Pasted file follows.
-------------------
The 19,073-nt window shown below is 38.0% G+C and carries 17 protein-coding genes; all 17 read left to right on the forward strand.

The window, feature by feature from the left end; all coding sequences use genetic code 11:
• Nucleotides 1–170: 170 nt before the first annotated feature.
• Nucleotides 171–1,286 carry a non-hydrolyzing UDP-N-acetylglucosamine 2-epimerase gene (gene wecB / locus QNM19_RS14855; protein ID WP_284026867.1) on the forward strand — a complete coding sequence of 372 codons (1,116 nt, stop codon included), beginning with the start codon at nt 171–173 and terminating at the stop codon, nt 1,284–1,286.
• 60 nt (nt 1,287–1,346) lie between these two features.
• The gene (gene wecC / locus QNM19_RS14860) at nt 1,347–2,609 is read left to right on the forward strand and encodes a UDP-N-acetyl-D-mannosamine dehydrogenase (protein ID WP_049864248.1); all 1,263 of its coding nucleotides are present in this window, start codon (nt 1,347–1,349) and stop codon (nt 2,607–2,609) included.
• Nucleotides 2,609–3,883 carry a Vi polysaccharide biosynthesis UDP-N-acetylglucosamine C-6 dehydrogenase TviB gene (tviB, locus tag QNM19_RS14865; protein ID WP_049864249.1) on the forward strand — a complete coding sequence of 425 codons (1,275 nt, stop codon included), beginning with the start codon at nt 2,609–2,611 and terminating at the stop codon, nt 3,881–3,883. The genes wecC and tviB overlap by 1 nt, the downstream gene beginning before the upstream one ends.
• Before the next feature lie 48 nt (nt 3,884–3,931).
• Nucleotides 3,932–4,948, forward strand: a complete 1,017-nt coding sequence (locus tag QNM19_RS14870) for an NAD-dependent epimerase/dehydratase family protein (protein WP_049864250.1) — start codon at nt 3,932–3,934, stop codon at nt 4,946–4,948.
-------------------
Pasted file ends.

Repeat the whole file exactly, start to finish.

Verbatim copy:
The 19,073-nt window shown below is 38.0% G+C and carries 17 protein-coding genes; all 17 read left to right on the forward strand.

The window, feature by feature from the left end; all coding sequences use genetic code 11:
• Nucleotides 1–170: 170 nt before the first annotated feature.
• Nucleotides 171–1,286 carry a non-hydrolyzing UDP-N-acetylglucosamine 2-epimerase gene (gene wecB / locus QNM19_RS14855; protein ID WP_284026867.1) on the forward strand — a complete coding sequence of 372 codons (1,116 nt, stop codon included), beginning with the start codon at nt 171–173 and terminating at the stop codon, nt 1,284–1,286.
• 60 nt (nt 1,287–1,346) lie between these two features.
• The gene (gene wecC / locus QNM19_RS14860) at nt 1,347–2,609 is read left to right on the forward strand and encodes a UDP-N-acetyl-D-mannosamine dehydrogenase (protein ID WP_049864248.1); all 1,263 of its coding nucleotides are present in this window, start codon (nt 1,347–1,349) and stop codon (nt 2,607–2,609) included.
• Nucleotides 2,609–3,883 carry a Vi polysaccharide biosynthesis UDP-N-acetylglucosamine C-6 dehydrogenase TviB gene (tviB, locus tag QNM19_RS14865; protein ID WP_049864249.1) on the forward strand — a complete coding sequence of 425 codons (1,275 nt, stop codon included), beginning with the start codon at nt 2,609–2,611 and terminating at the stop codon, nt 3,881–3,883. The genes wecC and tviB overlap by 1 nt, the downstream gene beginning before the upstream one ends.
• Before the next feature lie 48 nt (nt 3,884–3,931).
• Nucleotides 3,932–4,948, forward strand: a complete 1,017-nt coding sequence (locus tag QNM19_RS14870) for an NAD-dependent epimerase/dehydratase family protein (protein WP_049864250.1) — start codon at nt 3,932–3,934, stop codon at nt 4,946–4,948.